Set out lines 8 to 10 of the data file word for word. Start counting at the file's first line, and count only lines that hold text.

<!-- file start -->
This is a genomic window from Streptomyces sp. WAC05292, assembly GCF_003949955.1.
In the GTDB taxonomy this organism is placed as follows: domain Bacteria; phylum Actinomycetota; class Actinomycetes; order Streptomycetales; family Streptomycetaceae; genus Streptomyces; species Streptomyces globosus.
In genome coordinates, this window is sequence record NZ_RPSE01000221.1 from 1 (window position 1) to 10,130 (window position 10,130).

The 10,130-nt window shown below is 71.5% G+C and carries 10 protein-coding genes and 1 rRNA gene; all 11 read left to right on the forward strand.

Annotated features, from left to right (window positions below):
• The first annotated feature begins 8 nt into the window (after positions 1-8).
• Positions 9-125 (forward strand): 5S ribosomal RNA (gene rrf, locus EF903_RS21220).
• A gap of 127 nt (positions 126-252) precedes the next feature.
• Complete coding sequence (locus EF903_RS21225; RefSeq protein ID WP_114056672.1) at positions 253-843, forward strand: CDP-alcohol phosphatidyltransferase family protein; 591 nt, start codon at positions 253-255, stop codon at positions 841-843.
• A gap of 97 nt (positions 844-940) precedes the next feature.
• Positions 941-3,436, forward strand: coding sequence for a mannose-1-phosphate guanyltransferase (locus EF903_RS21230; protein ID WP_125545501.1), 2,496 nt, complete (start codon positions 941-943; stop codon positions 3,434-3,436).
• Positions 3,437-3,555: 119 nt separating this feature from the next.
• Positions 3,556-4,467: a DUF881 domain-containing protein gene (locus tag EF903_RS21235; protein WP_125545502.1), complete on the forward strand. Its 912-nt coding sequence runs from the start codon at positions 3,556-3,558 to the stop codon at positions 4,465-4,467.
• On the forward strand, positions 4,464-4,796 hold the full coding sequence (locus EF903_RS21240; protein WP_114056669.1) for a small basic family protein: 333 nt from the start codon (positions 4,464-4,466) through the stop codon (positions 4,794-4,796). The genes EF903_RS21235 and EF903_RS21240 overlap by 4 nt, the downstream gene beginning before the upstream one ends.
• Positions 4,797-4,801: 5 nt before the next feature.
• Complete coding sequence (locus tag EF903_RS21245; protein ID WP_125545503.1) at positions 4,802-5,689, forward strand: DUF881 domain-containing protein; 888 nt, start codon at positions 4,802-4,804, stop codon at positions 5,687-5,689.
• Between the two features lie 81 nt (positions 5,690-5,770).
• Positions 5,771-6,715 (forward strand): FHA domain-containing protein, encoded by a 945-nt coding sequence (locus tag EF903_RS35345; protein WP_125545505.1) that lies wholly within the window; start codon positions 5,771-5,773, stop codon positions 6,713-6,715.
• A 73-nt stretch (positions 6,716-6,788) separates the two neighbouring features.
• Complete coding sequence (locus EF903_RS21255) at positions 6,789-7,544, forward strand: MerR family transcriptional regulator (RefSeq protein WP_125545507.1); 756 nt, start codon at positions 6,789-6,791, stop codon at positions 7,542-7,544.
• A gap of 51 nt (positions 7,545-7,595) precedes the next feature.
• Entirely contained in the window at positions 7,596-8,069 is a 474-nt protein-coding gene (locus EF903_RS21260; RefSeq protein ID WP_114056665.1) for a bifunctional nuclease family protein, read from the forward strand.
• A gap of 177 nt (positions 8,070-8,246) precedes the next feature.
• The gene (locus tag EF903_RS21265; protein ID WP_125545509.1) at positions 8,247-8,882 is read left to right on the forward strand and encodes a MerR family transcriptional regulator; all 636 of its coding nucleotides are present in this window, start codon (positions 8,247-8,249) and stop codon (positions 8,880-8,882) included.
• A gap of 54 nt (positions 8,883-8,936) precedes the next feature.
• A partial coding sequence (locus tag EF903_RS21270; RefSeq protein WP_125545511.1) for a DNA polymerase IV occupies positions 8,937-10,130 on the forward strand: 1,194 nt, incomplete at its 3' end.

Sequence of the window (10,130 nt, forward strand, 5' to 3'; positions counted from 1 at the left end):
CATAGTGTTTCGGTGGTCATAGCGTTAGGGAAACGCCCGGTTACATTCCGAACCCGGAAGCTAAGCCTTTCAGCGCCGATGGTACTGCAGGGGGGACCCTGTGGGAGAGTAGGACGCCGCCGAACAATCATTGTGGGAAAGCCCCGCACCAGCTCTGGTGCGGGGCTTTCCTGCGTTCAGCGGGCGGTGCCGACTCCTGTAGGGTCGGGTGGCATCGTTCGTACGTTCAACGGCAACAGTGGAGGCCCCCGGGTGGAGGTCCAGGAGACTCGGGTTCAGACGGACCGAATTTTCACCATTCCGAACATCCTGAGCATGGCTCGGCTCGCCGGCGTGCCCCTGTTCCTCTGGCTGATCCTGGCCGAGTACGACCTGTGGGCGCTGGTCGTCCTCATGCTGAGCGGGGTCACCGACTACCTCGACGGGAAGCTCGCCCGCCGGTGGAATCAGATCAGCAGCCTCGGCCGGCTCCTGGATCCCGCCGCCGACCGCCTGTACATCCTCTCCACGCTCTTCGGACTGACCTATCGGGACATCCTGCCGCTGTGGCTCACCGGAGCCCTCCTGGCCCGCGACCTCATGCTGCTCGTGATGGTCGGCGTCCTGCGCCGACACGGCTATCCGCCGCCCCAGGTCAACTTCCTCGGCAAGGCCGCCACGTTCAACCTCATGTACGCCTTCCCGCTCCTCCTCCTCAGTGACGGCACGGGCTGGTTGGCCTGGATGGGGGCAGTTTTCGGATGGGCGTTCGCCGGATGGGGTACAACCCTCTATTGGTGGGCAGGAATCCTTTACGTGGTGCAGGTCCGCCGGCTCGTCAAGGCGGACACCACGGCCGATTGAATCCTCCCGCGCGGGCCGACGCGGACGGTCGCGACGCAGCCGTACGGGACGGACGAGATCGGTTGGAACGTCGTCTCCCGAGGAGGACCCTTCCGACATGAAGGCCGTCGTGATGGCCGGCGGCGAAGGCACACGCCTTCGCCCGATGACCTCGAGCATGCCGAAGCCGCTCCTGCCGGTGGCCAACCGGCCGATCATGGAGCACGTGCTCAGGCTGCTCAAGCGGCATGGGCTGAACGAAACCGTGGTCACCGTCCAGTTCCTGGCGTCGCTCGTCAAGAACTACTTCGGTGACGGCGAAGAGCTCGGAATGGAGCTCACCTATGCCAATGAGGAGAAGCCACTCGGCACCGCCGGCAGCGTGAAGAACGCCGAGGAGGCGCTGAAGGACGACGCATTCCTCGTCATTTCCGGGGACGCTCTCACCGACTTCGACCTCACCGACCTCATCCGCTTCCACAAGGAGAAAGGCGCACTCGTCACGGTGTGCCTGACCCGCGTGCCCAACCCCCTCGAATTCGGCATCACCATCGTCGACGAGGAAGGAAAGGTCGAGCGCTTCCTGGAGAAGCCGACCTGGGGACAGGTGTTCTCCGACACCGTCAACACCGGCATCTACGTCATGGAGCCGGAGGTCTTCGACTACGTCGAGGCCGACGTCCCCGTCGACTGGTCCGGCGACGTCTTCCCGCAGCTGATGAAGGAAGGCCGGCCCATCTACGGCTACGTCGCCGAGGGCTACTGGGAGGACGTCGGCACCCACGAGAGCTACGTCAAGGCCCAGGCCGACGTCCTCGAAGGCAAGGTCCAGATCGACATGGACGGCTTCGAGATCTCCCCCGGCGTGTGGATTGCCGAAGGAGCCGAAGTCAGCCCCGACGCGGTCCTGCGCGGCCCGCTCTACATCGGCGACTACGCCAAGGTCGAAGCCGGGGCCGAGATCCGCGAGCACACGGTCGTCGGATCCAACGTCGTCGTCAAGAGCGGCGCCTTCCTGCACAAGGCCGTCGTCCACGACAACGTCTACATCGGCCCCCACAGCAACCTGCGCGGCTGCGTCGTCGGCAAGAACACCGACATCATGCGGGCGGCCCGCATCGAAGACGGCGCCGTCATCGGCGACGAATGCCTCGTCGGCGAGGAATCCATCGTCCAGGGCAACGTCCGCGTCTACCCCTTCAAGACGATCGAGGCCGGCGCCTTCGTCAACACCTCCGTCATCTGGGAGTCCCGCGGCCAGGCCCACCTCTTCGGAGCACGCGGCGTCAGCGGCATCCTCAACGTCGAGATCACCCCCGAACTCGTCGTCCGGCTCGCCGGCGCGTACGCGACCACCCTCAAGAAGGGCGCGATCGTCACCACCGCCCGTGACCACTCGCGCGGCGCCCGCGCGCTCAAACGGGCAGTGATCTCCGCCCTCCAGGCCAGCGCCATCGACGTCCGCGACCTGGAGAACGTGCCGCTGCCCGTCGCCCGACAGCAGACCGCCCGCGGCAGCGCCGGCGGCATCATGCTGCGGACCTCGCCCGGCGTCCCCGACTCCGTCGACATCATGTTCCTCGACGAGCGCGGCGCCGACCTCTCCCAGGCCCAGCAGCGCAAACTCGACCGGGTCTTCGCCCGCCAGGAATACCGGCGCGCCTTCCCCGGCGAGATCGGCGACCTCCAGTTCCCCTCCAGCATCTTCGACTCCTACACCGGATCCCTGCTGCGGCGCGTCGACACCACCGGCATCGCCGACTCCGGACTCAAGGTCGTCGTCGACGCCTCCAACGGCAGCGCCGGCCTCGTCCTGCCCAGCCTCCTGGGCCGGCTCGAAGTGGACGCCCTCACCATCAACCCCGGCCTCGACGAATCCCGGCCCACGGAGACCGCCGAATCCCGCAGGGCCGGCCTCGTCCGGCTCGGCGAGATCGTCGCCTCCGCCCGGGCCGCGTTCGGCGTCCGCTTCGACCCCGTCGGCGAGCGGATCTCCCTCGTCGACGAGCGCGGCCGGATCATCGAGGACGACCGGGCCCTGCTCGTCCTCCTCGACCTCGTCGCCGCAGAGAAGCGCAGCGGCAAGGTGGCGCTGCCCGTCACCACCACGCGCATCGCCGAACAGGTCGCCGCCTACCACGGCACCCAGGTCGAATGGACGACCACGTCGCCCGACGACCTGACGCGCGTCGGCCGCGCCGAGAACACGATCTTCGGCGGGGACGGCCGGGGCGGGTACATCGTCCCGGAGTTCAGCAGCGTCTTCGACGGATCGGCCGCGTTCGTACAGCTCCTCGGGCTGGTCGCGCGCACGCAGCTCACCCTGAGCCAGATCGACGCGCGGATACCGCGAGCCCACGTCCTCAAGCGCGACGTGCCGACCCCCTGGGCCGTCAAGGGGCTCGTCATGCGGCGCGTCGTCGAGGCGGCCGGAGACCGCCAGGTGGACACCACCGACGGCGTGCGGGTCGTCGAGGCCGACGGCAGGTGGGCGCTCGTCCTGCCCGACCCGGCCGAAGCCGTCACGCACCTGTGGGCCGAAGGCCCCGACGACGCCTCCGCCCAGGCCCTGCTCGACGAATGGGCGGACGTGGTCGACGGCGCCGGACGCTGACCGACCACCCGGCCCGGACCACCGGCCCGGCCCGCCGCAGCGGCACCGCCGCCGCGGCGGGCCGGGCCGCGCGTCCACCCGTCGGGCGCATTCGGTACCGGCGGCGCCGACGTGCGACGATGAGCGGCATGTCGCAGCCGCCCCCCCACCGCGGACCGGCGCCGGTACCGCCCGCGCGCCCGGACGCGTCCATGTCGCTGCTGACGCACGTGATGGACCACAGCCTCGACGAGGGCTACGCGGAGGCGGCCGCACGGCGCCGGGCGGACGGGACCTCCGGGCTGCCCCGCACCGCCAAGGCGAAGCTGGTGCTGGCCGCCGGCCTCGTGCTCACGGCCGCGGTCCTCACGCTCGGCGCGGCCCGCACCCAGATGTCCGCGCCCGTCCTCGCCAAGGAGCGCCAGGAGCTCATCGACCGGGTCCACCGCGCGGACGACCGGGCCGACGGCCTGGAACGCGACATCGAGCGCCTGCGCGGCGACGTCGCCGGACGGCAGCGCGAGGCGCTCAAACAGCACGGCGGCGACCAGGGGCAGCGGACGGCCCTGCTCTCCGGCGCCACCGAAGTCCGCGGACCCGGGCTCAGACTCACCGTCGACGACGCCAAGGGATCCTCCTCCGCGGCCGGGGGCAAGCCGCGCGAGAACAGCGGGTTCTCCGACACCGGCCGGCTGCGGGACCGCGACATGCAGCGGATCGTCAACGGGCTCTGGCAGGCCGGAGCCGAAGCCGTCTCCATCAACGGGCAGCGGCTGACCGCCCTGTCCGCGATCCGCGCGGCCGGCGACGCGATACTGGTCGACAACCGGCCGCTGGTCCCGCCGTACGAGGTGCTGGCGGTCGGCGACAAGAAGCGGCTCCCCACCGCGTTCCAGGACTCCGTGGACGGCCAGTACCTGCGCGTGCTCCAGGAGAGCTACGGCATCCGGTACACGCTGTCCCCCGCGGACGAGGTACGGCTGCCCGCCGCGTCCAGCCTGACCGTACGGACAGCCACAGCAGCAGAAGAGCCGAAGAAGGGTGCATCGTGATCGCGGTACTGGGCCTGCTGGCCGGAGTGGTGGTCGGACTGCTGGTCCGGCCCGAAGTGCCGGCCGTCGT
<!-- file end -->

• A gap of 127 nt (positions 126-252) precedes the next feature.
• Complete coding sequence (locus EF903_RS21225; RefSeq protein ID WP_114056672.1) at positions 253-843, forward strand: CDP-alcohol phosphatidyltransferase family protein; 591 nt, start codon at positions 253-255, stop codon at positions 841-843.
• A gap of 97 nt (positions 844-940) precedes the next feature.